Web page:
The concept of sustainability has become increasingly important for organisations and has permeated a number of
managerial and organisational decisions. Sustainability, as defined by its 'triple-bottom line' factors of economic,
environmental and social dimensions, is the underlying framework we use to develop and apply a strategic
justification tool for project evaluation with sustainability implications. An activity based management
methodological framework is used as a vehicle to frame decisions around using corporate sustainability. An
illustrative application of this technique investigates how an organisation would select from one of two competing
reverse logistics providers. This process requires that we introduce issues relevant to three major sustainability
factors (and their sub factors) and how they are influenced by a reverse logistics provider decision. The dual
contribution of this paper includes investigating the design and development of the strategic sustainability evaluation
framework and the linkage of reverse logistics to economic, environmental and social sustainability dimensions.
Interpretive structural modeling (ISM) has been applied to a number of organizational decision problems. It is a
technique that is helpful to managers in organizing the relationships among a series of factors that may influence their
decision. The decision support technique has a long history dating back to the late 1960's and early 1970's. Yet, its
application and investigation by researchers to a variety of topical areas has not occurred until very recently. This lack
of application is especially true for investigation into topics related to environmentally conscious manufacturing (ECM).
We find that the barriers to this organizational practice can be further investigated and analyzed with ISM. This paper
seeks to provide an illustrative example of this procedure. More complete evaluation and implementation of this
technique is recommended for its validation.
Green house gas (GHG) emissions have been tied to global climate change. One popular policy instrument that seems to have gained credibility with explicit mention of its application in the Kyoto Protocol is the use of permit trading and cap-and-trade mechanisms. Organizations functioning within this environment will need to manage their resources appropriately to remain competitive. Organizations will either have the opportunity to purchase emissions credits (offsets) from a market trading scheme or seek to reduce their emissions through different measures. Some measures may include investment in new technologies that will reduce their reliance on GHG emitting practices. In many countries, large organizations and institutions generate their own power to operate their facilities. Much of this power is generated (or bought) from GHG producing technology. Specific renewable energy sources such as wind and solar photovoltaic technology may become more feasible alternatives available to a large percentage of these organizations if they are able to take advantage and incorporate the market for GHG emissions trading in their analyses. To help organizations evaluate investment in these renewable energy technologies we introduce a real options based model that will take into consideration uncertainties associated with the technology and those associated with the GHG trading market. The real options analysis will consider both the stochastic (uncertainty) nature of the exercise price of the technology and the stochastic nature of the market trading price of the GHG emissions.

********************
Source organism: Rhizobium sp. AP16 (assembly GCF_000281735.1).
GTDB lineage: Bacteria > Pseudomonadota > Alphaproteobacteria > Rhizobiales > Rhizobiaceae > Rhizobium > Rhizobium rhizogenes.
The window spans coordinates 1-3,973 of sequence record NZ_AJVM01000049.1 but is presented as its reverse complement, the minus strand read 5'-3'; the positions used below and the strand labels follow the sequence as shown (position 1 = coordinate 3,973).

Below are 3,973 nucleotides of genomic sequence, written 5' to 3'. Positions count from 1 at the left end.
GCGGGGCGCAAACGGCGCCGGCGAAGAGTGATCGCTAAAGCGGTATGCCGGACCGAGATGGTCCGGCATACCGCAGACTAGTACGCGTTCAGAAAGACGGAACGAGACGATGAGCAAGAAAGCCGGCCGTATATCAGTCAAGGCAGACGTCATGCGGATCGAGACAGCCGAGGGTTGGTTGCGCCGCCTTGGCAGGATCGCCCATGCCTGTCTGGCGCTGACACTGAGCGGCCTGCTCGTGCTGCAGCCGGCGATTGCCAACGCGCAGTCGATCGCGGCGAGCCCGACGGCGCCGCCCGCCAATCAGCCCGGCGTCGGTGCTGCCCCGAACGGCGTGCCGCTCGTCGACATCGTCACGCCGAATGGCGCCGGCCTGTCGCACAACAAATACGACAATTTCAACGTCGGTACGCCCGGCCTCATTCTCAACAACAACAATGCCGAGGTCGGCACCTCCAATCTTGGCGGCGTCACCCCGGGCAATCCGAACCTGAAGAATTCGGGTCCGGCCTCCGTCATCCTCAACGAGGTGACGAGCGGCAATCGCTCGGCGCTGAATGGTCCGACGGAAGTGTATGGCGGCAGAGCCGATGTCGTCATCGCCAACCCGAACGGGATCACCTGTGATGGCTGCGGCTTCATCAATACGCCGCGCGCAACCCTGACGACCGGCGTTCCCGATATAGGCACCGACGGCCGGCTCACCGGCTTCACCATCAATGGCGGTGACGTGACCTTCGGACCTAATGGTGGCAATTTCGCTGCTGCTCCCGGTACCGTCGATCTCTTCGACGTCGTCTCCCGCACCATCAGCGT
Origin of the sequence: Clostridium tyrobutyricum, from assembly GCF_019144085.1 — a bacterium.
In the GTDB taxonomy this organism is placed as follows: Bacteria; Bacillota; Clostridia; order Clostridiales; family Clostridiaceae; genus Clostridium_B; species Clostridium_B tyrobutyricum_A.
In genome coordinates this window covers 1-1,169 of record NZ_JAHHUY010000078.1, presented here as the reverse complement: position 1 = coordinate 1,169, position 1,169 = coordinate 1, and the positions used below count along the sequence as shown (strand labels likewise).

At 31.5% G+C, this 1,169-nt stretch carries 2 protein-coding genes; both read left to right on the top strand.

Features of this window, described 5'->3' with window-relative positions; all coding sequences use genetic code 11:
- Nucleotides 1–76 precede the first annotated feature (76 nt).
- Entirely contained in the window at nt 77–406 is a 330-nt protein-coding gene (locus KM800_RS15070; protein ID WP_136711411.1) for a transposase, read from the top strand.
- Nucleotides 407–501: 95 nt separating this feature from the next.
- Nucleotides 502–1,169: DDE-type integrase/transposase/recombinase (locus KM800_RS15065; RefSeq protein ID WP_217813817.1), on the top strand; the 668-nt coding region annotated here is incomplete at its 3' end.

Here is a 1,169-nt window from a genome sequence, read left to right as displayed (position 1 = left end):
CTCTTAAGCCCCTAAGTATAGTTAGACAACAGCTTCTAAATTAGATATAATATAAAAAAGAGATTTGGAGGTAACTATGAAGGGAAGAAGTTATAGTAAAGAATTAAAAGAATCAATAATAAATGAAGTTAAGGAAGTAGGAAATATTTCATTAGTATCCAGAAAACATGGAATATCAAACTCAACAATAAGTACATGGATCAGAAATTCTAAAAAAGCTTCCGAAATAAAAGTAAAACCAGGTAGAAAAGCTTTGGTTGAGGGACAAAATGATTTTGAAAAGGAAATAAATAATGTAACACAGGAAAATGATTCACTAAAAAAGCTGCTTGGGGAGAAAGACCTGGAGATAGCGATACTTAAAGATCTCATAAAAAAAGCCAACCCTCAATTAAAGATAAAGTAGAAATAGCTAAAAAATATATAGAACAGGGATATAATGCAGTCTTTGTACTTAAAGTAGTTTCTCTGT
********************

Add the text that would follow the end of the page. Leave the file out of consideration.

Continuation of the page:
This paper provides an efficiency analysis of practices in Solid Waste Management of manufacturing companies in Wales. We apply data envelopment analysis (DEA) to a data set compiled during the National Waste Survey Wales 2003. We explore the relative performance of small and medium sized manufacturing enterprises (SME; 10-250 employees) in Wales. We determine the technical and scale environmental and economic efficiencies of these organizations. Our evaluation focuses on empirical data collected from companies in a wide diversity of
manufacturing industries throughout Wales. We find significant differences in industry and size efficiencies. We also find correlations that exist among environmental and economic efficiencies. These variations show that improvements can be made using benchmarks from similar and different size industries. Further pursuit of an investigation of possible reasons for these differences is recommended.
Globalization results in both pressure and drivers for Chinese enterprise to improve their environmental performance. As a developing country, China has to balance economic and environmental performance. Green supply chain management (GSCM) is emerging to be an important approach for Chinese enterprises to improve performance,
possibly on both these dimensions. Using empirical results from 89 respondents on GSCM practice in Chinese manufacturing enterprises, we examine the relationships between pressures, practice and performance. The results will look at multiple dimensions of GSCM practice and performance, as well as various pressures they face.